April 6, 2022

How to Report Crypto Mining Taxes

Written by Mark Kang, CPA Updated April 6, 2022

1. What Are Crypto Mining Taxes?

Crypto mining refers to generating blocks in a blockchain by verifying certain transactions and receiving the newly generated crypto as rewards or compensation for the work. The IRS classifies this as earned income, meaning crypto mining taxes are simply ordinary income taxes. 

Miners report the fair market value (FMV) of the new crypto at the time it was generated as their earned income, which is taxed from 10% to 37%, depending on gross income and filing status, as shown below. 

i.e.) Suppose you mined BTC at home and on April 22, earned 0.041 BTC, worth $650 at the time. Your mining income of $650 will be taxed as ordinary income.

2021 Short term capital gains tax brackets

 

2. Crypto Mining: Hobby vs. Business

You use different forms to report crypto mining income depending on whether you mined for hobby or business. Since profits can be reported as business income only when mining for business by IRS standards, you’ll need proof of mining for business, such as: 

  • intentions and expectations to make a profit 
  • dependency on your mining income 
  • plans to keep generating income from business assets (like graphics cards, etc)
  • history of making a profit with similar activities 

 

3. How to Report Crypto Mining Taxes

If the IRS deems your mining activity as a hobby, the income generated is considered hobby income, which is reported on Schedule 1 as Other income

For business income, you report the FMV of the cryptocurrency that you mined on Schedule C and also pay a 15.3% self-employment tax. You can also deduct some business expenses, as well as any capital losses from prior years, when you file your taxes for this year. 

Reporting crypto mining taxes on Schedule 1
Reporting crypto mining taxes on Schedule C

 

4. How to Minimize Crypto Mining Taxes

It can be quite expensive to mine crypto. You need extensive computational power, internet, and electricity, as well as a location. The best way to reduce your crypto mining taxes is deducting as much of these expenses as possible. 

Though there isn’t much you can do to save on taxes when reporting your mining rewards as a hobby, you can reduce taxes as a business by proving and deducting the expenses below:

  • Depreciation: The computer you might have custom-built for mining is a piece of equipment that qualifies for either a single depreciation deduction or annual deductions over 3 to 5 years with the modified accelerated cost recovery system (MACRS).
  • Utilities: Install a monitor to gauge electricity usage due to mining activity and pay a separate bill. 
  • Home office: If you mine from home, the home office deduction might apply to you. 
  • Rent: If you rent a place specifically for your mining equipment, you can deduct rental expenses.

More info: Part 1. Section 162—Trade or Business Expense

 

5. Tax Tips for a Successful Crypto Mining Year

  • If you mined an expensive crypto like Bitcoin, it’s likely that your gross income suddenly jumped. So we recommend paying 100% of your previous year’s tax as an estimated tax. Otherwise, you’ll pay a fine if you owe more than $1,000 in taxes on April 15. 
  • The IRS might audit you about whether you mined for hobby or for business, so make sure you have all the supporting documents in place.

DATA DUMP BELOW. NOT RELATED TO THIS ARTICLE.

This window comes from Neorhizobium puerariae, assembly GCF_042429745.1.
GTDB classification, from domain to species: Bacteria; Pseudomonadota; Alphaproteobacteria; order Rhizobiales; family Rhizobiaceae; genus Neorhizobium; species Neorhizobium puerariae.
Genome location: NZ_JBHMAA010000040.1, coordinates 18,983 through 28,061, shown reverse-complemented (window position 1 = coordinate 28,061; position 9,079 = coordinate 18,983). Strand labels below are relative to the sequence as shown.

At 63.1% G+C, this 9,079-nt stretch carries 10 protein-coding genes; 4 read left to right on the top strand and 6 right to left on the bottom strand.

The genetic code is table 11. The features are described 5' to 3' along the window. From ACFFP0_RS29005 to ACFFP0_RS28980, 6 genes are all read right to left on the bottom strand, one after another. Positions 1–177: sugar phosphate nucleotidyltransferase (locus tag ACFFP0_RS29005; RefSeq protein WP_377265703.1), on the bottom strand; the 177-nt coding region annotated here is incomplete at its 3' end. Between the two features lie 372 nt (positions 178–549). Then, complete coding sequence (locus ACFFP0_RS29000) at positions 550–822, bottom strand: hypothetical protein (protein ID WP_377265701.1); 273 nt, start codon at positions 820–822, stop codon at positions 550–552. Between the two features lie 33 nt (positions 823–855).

6. Keep Records to Calculate Crypto Mining Taxes 

Unlike most types of earned income, miners don’t have an employer to issue a W-2 for gross income. Even mining companies, where several people mine together and share the mining rewards, do not issue a Form 1099 to miners. Regardless, mining income must be calculated properly and reported on your taxes, so you need detailed records on each mining reward, including the mined dates and the FMV on those dates.

Need a crypto mining tax calculator? Check out Cointelli’s crypto tax software. We’ll help you gather all the data you need to file your crypto mining taxes.  

 

Got any crypto tax questions? Ask us on Twitter! Our co-founder & crypto tax expert Daniel @Cointelli_Dan will answer you directly!

 

DISCLAIMER: This post is for informational purposes only and should not be interpreted or relied upon as a substitute for the advice of financial, legal, or tax professionals. This content also only addresses U.S. federal income tax consequences for U.S. citizens and residents and does not address tax consequences that may be relevant to a particular person subject to special rules, such as dealers or traders. You should consult with your own financial, legal, or tax professionals to report and file your crypto taxes or make decisions on your particular circumstances. The laws, regulations, or interpretation of the existing laws could change, which may adversely affect either prospectively or retroactively. The content of this post is subject to changes.
About the Author
Mark Kang, CPA
Co-founder of Cointelli
Mark Kang is a CPA with a Ph.D. in Physics. He helped build Cointelli’s foolproof formula for accurate crypto tax reporting. Passionate about crypto tax topics, Mark is here to share the knowledge.

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Converting Crypto: Taxable or Not?
About the Author
Mark Kang, CPA
Co-founder of Cointelli
Mark Kang is a CPA with a Ph.D. in Physics. He helped build Cointelli’s foolproof formula for accurate crypto tax reporting. Passionate about crypto tax topics, Mark is here to share the knowledge.
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